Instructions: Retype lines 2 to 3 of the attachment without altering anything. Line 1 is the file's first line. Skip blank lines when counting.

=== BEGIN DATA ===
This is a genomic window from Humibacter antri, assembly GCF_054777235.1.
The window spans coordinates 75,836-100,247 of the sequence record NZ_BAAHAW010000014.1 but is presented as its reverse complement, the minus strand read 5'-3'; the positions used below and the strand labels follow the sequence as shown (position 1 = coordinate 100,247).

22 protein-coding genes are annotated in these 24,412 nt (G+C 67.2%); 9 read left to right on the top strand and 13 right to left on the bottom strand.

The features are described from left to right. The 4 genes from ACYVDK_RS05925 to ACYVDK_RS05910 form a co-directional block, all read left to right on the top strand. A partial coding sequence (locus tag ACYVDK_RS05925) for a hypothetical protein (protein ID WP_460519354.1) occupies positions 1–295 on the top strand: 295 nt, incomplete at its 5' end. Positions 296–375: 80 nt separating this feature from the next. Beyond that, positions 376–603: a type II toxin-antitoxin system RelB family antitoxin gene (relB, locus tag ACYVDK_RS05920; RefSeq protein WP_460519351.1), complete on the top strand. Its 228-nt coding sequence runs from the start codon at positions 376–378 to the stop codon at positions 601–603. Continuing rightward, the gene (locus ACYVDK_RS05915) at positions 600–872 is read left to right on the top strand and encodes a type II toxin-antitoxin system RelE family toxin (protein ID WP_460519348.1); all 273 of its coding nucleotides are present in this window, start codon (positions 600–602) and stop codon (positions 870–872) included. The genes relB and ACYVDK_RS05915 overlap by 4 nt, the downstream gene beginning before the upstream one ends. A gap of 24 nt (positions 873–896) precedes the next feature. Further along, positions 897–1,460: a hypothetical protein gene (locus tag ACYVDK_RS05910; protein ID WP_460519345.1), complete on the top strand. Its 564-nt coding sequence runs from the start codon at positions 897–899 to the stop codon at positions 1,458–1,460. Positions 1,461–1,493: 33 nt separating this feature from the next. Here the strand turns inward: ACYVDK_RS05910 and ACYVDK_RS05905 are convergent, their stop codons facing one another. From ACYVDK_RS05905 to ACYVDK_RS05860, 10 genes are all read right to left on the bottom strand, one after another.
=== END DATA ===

The window spans coordinates 75,836-100,247 of the sequence record NZ_BAAHAW010000014.1 but is presented as its reverse complement, the minus strand read 5'-3'; the positions used below and the strand labels follow the sequence as shown (position 1 = coordinate 100,247).

22 protein-coding genes are annotated in these 24,412 nt (G+C 67.2%); 9 read left to right on the top strand and 13 right to left on the bottom strand.